Not I, Footfalls, Rockaby: In brief
Lisa Dwan stars in a trio of bleak experimental 1970s shorts by Samuel Beckett, in a solo production that won rapturous reviews in London earlier this year. Walter Asmus directs this Next Wave Festival offering.
Not I, Footfalls, Rockaby: Theater review by Helen Shaw
Hail, Samuel Beckett, dark master of the atmospheric! Worshippers, approach! And those who are not in this particular religious order: Perhaps you should take a step back. The BAM Harvey season doubles down on Beckett, following up Embers with an evening of solo works: Not I (1972), Footfalls (1975) and Rockaby (1980) performed by the Irish actor Lisa Dwan. For those of us who try not to miss anything at BAM, this gives the Next Wave Festival a rather tidal feeling. The yawning pit of human despair is opening again! Must be Tuesday.
Dwan's showcase arrives on its own tide—glowing press, thrilled Beckett relatives, a director (Walter Asmus) who worked at Beckett's shoulder. Even Beckett's muse and best interpreter, Billie Whitelaw, “tutored” Dwan; the show's bona fides are scrawled everywhere you look. What it doesn't consistently have, though, is the magical, drugging quality that can make the plays so startling. Even in this short trio of works, the evening turns dawdling and even a little mawkish. Reverence, that classic-killing carefulness, hangs so thick you can feel it in the air.
Dwan does start with a bang. In the vertiginously disorienting Not I, Beckett created one of the great 20th-century stage images: a play for a woman's mouth. Seen through a tiny hole, hovering, spotlighted lips gabble forth one of Beckett's most disturbing monologues, in which a woman riffles through thoughts, epiphanies (or seizures) and a life lived without speaking. “All the time the buzzing…” the voice complains, as it jumbles together images and memories. What has happened to this strange woman, whose voice can only describe experience in the third person? The words could be the flashing avalanche of all a life's words being spent as the brain dies—but we don't ever find out.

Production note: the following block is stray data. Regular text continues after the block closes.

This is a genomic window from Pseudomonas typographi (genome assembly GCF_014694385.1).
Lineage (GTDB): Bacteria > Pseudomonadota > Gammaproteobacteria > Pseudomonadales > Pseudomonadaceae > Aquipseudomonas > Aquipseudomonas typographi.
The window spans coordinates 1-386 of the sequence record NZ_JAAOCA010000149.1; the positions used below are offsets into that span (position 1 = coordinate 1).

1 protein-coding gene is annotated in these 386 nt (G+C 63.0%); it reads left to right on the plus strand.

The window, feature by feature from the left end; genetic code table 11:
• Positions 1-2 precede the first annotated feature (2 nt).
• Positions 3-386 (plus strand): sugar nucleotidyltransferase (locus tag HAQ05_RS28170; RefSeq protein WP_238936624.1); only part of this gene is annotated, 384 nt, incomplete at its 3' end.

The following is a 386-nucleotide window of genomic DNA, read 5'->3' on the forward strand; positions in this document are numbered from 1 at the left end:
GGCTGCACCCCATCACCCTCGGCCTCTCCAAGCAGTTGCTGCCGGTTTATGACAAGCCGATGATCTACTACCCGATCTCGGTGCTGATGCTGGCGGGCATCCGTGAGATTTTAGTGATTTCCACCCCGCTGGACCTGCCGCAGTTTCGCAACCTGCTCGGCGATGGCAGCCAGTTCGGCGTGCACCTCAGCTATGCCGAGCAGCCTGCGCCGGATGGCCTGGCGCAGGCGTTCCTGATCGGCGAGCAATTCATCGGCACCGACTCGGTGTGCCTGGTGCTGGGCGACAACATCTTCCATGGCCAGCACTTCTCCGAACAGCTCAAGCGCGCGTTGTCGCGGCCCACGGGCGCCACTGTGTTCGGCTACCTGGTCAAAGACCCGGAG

If you already know the play, you'll recognize brief bursts of it, but since it is taken here at ridiculous speed—nearly twice as fast as it's customarily performed—it crosses over into a strange sort of assault. Dwan crushes out all the hovering quasi-meanings that Beckett kept aloft in the monologue: There's no reverie, no revelation, only language turned into a flat texture of chatter and grunts. This text-defeating strategy turns the monologue into a high mosquito whine, a sound that's enormously irritating to the senses. I mean this both as complaint and praise: It feels like a performance in which I was being struck in the face, which is dead appropriate for Beckett.
The subsequent pieces are much less interesting in Dwan's hands: Footfalls, the dreamy, pacing interplay between a woman and her dying (or dead) mother, then Rockaby, in which a woman rocks her way into a bitter death. In the first, Dwan performs to a recording of herself as the mother, which flattens her performance; the work doesn't seem to cost her anything. Of course, it's astounding she can do anything at all after Not I; most performers would have to taxi straight home and lie down. Also, it's not her fault that we've just had the great Kathryn Hunter come through performing Rockaby, in which you felt the words were being dragged out of her physically, delivered breech by a cruel doctor. The lovely, measured, slightly mopey Dwan can't compare, since her technique only points at age and loneliness. In her gentler hands, the character's eventual death winds up looking suspiciously like a nap.
And now, straight talk. Even though I felt the triple bill wasn't altogether electric, I recommend you go, simply for Beckett, for the opportunity to see three classics of his micro-hallucination genre. They aren't exactly the rarest of his catalog, but how often do we see them? My grudgingness was by no means universal. The audience responded in two ways: hearty opera-style bravos and flat-out snoozing. (It was fatal to end with Rockaby, the lullaby that many in my section really did not need.) I didn't envy the shouters, but I did envy the sleepers. Since Beckett operates on the knife's edge between nightmare and wakefulness, perhaps the unconscious watchers were actually having the perfect experience. Maybe Beckett's black imaginings impinged on their dreams, oozing in half-heard and stealthy. As one who stayed awake, I'm afraid that I left with my subconscious notably untroubled—and that's a night with the wizard, wasted.—Theater review by Helen Shaw